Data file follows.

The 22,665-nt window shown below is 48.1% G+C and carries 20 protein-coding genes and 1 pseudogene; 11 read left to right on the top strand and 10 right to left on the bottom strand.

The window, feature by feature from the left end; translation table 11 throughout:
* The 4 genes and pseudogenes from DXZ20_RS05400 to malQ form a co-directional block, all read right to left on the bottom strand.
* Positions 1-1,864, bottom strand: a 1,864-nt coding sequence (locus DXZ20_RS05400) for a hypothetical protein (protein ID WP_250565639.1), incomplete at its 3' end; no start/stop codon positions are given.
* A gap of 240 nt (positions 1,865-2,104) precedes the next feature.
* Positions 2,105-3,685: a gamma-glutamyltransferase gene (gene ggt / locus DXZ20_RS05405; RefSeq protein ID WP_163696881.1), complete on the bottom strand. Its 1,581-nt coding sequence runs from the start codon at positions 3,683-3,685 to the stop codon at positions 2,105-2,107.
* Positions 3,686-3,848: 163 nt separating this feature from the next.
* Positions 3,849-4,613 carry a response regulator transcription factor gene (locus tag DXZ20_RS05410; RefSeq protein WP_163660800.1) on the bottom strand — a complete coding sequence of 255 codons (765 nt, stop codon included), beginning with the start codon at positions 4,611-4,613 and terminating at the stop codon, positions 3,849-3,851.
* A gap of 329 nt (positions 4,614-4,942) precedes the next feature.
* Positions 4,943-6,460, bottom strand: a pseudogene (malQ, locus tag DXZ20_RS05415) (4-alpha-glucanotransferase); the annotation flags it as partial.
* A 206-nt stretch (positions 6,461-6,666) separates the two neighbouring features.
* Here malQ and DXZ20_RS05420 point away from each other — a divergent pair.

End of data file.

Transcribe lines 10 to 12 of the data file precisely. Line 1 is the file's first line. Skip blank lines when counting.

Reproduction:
* Positions 4,943-6,460, bottom strand: a pseudogene (malQ, locus tag DXZ20_RS05415) (4-alpha-glucanotransferase); the annotation flags it as partial.
* A 206-nt stretch (positions 6,461-6,666) separates the two neighbouring features.
* Here malQ and DXZ20_RS05420 point away from each other — a divergent pair.